Risk management tools

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Risk management is a non-intuitive field of study, where the most simple of models consist of a probability multiplied by an impact. Understanding individual risks may be difficult as multiple probabilities can contribute to Risk total probability. Likewise, impacts may be measured in "units" of cost, time, events (for example, a catastrophe), market states, reputation, and other dimensions. This is further complicated by there being no straightforward approach to consider how multiple risks, and their responses, will influence one another or increase the overall risk of the subject of analysis.

Risk management tools allow planners to explicitly address uncertainty by identifying and generating metrics, parameterizing, prioritizing, and developing responses, and tracking risk. These activities may be difficult to track without tools and techniques, documentation and information systems.

Simple risk management tools allow documentation. More sophisticated tools provide a visual display of risks, while the most cutting edge, such as those developed by Air Force Research Laboratory Headquarters, are able to aggregate risks into a coherent picture.

Representative tools and techniques[edit]

ISO/IEC_31010 (Risk assessment techniques) has a detailed but non-exhaustive list of tools and techniques available for assessing risk.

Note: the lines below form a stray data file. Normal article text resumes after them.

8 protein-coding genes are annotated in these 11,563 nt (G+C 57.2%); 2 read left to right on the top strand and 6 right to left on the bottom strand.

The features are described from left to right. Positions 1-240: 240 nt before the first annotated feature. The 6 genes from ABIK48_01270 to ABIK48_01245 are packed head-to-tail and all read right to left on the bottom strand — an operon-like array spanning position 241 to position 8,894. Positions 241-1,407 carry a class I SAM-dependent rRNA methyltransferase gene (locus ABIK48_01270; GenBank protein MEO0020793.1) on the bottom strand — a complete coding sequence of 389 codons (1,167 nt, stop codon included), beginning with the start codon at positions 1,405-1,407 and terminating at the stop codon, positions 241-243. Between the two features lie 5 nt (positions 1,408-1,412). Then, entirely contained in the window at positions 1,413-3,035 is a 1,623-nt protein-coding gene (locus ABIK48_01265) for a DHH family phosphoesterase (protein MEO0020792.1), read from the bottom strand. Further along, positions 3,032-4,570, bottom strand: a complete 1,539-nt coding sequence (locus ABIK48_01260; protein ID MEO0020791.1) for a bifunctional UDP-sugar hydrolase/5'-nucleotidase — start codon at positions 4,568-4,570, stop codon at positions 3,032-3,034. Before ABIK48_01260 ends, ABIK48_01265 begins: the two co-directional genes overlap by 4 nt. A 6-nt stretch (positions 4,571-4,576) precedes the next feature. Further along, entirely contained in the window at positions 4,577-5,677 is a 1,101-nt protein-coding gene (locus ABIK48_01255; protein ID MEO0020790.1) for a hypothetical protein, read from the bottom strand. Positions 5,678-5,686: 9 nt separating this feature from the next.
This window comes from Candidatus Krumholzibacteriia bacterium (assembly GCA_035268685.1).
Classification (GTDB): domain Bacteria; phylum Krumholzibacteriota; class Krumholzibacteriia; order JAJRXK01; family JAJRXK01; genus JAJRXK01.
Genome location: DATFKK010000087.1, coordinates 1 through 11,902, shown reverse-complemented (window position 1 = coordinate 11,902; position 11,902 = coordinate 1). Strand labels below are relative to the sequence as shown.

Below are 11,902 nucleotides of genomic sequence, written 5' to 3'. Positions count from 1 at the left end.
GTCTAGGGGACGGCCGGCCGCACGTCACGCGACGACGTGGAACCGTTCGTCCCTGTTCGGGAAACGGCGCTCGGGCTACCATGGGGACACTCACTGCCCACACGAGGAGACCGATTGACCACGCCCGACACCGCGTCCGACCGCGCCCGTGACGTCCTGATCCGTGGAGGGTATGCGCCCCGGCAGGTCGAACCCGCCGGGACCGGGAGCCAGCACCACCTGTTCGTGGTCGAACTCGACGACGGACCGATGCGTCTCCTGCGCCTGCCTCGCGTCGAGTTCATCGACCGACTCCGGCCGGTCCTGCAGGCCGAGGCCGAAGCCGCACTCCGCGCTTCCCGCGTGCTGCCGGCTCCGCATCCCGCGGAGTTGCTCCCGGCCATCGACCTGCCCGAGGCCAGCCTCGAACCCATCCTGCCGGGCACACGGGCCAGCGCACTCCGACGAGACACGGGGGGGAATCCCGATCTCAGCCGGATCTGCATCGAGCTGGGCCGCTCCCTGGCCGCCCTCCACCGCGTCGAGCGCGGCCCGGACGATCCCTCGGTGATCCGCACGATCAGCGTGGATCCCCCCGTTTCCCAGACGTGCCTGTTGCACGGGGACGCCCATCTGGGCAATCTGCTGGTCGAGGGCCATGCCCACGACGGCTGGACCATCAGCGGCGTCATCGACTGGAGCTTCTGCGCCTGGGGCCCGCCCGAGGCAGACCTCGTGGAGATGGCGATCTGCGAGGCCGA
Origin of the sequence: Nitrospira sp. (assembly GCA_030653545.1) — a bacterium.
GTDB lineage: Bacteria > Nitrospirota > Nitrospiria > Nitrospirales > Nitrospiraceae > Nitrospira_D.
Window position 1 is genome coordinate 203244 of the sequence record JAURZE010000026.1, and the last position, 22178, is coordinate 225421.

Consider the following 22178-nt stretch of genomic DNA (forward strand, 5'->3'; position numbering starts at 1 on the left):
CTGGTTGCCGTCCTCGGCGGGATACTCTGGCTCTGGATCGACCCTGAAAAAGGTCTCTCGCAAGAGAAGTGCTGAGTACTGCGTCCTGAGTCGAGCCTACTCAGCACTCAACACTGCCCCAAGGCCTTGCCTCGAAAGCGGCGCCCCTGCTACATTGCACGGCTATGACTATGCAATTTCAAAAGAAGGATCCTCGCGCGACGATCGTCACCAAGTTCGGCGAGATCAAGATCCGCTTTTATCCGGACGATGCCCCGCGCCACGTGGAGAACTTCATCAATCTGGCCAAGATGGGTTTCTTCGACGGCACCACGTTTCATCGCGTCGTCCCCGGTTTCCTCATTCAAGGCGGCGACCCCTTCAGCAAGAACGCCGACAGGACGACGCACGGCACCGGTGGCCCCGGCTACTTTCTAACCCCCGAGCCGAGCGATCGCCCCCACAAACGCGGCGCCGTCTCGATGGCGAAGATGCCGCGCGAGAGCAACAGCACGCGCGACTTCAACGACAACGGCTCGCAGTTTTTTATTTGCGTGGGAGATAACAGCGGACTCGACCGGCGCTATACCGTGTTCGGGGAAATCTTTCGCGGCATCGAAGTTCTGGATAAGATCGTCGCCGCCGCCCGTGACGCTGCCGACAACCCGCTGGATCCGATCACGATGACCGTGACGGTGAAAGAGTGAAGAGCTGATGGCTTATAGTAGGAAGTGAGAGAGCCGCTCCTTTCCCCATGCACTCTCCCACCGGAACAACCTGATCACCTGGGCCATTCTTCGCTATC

The following is a short example of both tools and techniques:

  • Altova MetaTeam – A tool providing the framework required for managing risk management activities, as discussed in ISO 31000 and the PMBOK. A broadly applicable overview of this approach is available.
  • Capital asset pricing model – Used to determine the appropriate required rate of return of an asset, if that asset is added to an already well diversified portfolio, based on non-diversifiable risk.[1]
  • Probabilistic risk assessment (PRA, also called Probability Consequence or Probability Impact Model) – Model based upon single-point estimates of probability of occurrence, initiating event frequency, and recovery success (e.g., human intervention) of a specific consequence (e.g., cost or schedule delay).
  • RIMS Risk Maturity Model - The Risk Maturity Model for enterprise risk management, was published in 2006. The RMM is an umbrella framework of content and methodology that detail the requirements for sustainable and effective enterprise risk management.[3] The RMM model consists of twenty-five competency drivers for seven attributes that create ERM’s value and utility in an organization. The 7 attributes are: an ERM-based approach, ERM process management, risk appetite management, root cause discipline, uncovering risks, performance management, and business resiliency and sustainability. The model was published by the Risk and Insurance Management Society and developed by Steven Minsky, CEO of LogicManager in collaboration with the RIMS ERM Committee. The Risk Maturity Model is based on the Capability Maturity Model, a methodology founded by the Carnegie Mellon University Software Engineering Institute (SEI) in the 1980s.[4]
  • RiskAoA – A predictive tool used to discriminate between proposals, choices, or alternatives, by expressing risk for each as a single number, so a proposal's trade-space between cost, scheduled time and risk from its desired characteristics can be compared instantly.[5] RiskAoA and variations of PRA are the only approved tools for United States Department of Defense Military Acquisition.
  • Risk Radar Enterprise (RRE) - Web based application for enterprise-wide program and/or project level Risk Management. RRE enables effective management and communication of project Cost, Schedule, Technical and Performance risk in one or many projects within a common flexible and scalable enterprise framework. [6]
  • Risk register – A project planning and organizational risk assessment tool. It is often referred to as a Risk Log.

See also[edit]